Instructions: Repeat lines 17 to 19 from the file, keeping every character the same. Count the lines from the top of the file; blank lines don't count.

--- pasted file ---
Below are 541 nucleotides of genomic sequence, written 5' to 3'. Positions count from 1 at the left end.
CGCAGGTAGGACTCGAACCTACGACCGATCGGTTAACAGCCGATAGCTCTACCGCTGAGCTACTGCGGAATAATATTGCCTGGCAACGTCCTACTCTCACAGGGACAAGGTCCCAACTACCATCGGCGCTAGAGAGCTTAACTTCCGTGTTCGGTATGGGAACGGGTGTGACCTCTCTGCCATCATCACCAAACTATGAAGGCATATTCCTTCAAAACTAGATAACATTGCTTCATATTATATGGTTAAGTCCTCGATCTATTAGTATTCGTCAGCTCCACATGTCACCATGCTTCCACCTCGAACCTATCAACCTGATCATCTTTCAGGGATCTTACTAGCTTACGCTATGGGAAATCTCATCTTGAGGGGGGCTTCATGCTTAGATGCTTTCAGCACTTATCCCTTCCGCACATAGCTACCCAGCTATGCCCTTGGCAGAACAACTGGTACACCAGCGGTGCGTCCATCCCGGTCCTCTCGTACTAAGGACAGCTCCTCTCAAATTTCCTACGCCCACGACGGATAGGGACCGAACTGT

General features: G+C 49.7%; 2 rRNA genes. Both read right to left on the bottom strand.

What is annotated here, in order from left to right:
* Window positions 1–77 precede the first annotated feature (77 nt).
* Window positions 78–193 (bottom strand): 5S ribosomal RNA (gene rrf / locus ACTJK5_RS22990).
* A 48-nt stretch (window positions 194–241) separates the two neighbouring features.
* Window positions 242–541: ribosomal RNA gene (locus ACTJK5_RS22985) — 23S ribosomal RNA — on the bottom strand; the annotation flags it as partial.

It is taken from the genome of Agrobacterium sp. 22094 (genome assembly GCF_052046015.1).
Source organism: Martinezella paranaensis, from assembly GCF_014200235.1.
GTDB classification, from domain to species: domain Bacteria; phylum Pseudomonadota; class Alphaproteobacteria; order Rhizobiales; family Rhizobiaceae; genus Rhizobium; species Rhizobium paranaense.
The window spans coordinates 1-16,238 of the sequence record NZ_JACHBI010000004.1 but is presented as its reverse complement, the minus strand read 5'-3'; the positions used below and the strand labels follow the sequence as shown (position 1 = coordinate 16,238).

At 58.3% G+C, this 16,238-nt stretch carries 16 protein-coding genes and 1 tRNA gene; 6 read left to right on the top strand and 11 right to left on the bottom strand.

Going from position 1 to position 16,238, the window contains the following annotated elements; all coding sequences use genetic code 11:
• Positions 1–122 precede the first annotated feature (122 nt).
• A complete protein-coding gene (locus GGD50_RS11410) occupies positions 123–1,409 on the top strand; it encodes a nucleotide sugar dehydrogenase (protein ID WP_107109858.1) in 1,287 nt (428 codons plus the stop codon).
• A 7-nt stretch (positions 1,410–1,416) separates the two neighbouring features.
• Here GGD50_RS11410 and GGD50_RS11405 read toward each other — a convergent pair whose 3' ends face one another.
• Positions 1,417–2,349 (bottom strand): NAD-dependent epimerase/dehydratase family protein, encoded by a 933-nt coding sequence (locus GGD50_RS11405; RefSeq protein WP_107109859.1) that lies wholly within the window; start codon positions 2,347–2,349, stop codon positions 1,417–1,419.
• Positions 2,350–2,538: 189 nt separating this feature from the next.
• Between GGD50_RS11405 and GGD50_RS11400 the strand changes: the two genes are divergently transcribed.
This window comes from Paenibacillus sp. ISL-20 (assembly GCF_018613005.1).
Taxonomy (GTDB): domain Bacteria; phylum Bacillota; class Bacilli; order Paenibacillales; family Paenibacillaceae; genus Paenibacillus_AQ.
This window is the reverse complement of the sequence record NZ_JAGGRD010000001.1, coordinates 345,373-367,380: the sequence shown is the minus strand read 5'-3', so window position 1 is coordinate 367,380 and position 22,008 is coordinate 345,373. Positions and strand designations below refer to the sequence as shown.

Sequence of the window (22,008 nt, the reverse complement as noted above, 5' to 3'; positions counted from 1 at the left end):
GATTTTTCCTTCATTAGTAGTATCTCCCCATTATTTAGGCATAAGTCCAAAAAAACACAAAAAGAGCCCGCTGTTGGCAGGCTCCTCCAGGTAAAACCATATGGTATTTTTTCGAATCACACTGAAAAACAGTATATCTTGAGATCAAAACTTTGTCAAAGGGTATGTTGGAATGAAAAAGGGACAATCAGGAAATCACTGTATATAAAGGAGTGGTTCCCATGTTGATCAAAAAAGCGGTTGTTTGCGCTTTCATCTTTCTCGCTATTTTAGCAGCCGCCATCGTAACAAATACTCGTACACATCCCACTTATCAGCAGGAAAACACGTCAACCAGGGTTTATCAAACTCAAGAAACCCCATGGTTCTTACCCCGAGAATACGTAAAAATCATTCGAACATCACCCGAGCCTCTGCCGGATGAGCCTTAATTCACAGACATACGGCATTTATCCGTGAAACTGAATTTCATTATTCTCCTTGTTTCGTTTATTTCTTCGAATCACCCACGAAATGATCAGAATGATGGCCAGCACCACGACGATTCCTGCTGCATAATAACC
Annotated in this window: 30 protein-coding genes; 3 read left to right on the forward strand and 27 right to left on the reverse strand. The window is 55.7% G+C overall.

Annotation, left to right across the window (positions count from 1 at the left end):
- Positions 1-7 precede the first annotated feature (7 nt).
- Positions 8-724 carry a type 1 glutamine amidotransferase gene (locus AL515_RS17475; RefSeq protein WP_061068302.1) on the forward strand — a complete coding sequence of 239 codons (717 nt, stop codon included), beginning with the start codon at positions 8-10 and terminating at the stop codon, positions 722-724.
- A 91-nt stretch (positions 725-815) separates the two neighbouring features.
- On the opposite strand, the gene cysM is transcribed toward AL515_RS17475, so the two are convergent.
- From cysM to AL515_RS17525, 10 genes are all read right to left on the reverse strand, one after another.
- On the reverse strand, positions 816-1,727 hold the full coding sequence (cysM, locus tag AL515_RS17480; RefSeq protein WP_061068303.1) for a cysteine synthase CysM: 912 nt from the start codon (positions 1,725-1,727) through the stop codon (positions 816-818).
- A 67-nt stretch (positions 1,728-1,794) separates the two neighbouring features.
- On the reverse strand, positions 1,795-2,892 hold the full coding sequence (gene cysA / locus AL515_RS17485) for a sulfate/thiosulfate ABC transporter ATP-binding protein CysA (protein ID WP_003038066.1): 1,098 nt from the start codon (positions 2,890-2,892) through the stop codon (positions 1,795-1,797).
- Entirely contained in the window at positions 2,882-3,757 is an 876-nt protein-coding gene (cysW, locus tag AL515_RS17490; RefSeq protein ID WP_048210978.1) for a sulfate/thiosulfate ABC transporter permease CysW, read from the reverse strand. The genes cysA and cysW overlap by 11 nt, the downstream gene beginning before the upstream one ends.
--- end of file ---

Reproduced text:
• A 7-nt stretch (positions 1,410–1,416) separates the two neighbouring features.
• Here GGD50_RS11410 and GGD50_RS11405 read toward each other — a convergent pair whose 3' ends face one another.
• Positions 1,417–2,349 (bottom strand): NAD-dependent epimerase/dehydratase family protein, encoded by a 933-nt coding sequence (locus GGD50_RS11405; RefSeq protein WP_107109859.1) that lies wholly within the window; start codon positions 2,347–2,349, stop codon positions 1,417–1,419.